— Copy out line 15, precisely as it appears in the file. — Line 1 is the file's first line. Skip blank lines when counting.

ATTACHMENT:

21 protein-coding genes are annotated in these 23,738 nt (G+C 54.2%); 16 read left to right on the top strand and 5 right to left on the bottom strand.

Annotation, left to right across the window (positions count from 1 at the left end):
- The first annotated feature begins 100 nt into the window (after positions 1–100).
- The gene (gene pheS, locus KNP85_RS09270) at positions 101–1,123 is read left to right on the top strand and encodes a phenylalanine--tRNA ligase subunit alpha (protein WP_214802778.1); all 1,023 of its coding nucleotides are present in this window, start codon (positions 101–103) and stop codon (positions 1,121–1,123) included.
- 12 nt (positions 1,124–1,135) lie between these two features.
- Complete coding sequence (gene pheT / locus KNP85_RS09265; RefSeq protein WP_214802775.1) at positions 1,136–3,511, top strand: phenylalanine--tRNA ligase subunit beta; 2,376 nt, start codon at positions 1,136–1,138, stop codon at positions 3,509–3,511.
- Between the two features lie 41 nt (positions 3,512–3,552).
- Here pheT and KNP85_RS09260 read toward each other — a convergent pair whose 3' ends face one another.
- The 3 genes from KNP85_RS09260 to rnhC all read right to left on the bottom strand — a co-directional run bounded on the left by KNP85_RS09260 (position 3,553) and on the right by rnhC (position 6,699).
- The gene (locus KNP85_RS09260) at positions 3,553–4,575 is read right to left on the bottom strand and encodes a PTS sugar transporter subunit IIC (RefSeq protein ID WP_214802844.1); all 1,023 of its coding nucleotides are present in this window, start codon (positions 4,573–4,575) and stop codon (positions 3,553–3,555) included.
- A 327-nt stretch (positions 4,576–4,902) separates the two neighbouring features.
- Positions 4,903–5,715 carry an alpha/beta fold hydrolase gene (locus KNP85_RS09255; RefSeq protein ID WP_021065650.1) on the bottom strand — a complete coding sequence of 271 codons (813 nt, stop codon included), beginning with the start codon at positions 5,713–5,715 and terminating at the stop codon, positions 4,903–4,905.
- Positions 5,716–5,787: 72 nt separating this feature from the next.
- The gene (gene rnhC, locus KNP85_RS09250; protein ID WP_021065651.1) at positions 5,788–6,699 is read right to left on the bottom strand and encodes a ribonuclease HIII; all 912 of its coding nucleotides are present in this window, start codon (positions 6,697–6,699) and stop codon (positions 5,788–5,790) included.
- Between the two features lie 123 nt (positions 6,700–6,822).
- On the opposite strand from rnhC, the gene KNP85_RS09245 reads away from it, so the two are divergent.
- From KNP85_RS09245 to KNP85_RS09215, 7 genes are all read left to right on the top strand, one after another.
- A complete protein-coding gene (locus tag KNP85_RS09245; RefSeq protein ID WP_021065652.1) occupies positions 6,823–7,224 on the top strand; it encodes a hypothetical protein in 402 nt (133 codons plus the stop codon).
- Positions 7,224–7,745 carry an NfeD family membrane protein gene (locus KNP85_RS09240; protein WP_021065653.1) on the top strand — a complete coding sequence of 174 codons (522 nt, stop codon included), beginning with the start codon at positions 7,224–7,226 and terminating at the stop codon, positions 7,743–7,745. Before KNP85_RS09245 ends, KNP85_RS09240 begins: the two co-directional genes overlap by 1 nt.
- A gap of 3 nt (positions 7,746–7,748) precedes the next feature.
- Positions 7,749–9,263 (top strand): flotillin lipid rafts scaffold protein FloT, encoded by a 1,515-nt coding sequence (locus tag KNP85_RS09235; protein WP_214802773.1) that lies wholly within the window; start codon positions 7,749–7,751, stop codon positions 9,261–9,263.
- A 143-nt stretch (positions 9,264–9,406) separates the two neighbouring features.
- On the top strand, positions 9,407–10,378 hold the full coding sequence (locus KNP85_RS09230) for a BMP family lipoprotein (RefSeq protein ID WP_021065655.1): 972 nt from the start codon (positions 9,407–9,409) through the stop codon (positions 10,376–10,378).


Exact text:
- Between the two features lie 123 nt (positions 6,700–6,822).